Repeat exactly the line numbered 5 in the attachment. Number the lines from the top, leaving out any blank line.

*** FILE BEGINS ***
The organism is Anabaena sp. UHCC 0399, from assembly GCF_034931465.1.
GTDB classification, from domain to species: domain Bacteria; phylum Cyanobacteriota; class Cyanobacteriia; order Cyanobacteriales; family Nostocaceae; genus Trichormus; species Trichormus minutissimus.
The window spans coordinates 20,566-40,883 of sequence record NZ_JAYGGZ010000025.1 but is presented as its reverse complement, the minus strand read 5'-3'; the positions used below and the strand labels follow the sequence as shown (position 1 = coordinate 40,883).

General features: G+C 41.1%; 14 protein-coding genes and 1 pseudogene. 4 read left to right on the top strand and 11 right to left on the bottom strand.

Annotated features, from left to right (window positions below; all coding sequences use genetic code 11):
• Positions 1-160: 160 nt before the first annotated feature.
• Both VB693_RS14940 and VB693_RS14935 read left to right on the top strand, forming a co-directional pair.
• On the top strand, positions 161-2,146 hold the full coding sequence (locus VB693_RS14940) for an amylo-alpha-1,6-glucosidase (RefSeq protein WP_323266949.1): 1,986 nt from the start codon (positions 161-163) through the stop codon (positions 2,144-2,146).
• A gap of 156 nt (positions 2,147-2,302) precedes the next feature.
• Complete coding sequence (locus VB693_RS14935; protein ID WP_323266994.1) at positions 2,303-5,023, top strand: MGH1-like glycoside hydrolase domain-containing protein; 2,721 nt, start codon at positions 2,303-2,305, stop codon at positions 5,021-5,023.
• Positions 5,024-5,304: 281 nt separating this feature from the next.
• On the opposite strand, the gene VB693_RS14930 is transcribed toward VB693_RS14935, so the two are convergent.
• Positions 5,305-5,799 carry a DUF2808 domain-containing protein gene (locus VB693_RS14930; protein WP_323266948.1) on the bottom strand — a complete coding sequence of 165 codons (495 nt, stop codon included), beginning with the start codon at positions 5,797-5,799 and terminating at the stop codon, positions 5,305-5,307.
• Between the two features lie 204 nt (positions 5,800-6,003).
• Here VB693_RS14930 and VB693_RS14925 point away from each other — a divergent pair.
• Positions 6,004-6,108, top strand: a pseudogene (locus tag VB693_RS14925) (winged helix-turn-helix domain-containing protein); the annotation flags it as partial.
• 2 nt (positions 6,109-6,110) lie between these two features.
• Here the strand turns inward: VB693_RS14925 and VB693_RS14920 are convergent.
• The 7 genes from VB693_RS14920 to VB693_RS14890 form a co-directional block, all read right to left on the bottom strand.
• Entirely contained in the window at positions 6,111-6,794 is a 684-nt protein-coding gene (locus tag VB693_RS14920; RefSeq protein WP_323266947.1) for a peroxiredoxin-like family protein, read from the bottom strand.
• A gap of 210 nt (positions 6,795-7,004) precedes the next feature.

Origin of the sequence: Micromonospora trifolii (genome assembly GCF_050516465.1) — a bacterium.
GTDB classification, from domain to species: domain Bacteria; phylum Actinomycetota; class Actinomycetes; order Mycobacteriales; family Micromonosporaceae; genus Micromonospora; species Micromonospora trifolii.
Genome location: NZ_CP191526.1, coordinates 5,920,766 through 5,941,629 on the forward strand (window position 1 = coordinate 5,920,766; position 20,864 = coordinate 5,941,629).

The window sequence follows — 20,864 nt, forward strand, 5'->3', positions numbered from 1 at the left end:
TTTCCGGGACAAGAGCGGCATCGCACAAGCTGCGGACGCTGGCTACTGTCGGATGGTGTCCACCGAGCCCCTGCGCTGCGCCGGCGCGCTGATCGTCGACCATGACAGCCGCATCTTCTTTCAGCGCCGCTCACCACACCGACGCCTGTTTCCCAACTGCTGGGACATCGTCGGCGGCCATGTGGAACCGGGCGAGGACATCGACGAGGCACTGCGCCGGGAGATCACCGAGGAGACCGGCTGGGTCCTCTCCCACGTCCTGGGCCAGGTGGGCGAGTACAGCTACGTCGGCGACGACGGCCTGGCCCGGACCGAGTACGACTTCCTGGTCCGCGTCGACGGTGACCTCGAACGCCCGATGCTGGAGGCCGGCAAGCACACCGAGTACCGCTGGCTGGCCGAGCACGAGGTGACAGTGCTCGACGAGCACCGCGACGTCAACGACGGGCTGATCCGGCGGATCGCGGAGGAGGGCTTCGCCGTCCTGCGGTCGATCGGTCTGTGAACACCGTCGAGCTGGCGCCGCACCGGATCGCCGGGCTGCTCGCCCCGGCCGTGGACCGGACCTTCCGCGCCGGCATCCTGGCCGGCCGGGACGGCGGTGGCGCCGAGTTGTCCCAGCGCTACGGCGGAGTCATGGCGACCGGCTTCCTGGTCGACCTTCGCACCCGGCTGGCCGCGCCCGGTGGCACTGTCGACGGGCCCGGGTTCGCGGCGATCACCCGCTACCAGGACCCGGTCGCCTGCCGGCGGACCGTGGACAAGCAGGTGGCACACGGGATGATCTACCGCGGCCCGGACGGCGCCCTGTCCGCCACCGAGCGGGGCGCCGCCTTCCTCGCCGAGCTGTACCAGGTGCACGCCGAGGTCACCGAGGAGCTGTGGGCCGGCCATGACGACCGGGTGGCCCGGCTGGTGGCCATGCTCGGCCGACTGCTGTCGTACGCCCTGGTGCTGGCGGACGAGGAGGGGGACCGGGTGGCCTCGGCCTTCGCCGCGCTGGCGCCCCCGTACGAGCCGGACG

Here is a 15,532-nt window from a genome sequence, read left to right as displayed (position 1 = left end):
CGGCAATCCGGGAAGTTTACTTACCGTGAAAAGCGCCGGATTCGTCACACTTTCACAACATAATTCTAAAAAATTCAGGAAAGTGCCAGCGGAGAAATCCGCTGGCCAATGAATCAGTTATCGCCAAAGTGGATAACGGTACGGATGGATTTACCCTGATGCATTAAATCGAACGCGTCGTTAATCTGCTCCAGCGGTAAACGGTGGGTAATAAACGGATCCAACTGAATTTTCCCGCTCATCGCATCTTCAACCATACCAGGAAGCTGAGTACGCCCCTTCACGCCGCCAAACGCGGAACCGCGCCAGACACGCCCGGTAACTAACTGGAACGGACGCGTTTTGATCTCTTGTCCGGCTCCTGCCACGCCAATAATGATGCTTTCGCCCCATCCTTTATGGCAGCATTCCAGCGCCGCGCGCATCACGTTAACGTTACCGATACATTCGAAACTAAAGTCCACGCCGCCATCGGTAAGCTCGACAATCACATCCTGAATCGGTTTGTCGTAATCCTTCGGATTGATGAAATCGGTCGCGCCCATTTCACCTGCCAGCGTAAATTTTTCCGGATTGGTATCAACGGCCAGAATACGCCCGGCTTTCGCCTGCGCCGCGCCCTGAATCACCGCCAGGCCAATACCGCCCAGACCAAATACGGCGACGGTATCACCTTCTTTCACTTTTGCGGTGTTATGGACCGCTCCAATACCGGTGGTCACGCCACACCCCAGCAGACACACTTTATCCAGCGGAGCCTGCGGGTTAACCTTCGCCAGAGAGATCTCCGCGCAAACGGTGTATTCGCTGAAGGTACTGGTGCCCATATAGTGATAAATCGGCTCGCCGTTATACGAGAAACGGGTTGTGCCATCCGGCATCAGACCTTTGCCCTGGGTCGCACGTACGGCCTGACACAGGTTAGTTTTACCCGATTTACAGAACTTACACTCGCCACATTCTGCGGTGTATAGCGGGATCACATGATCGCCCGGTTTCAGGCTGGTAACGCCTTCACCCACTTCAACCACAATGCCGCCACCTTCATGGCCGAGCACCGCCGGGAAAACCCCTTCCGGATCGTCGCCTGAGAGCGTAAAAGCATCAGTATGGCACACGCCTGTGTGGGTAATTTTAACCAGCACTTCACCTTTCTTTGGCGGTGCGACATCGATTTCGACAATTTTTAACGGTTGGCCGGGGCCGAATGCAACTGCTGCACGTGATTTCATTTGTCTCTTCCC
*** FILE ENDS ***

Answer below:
Annotated features, from left to right (window positions below; all coding sequences use genetic code 11):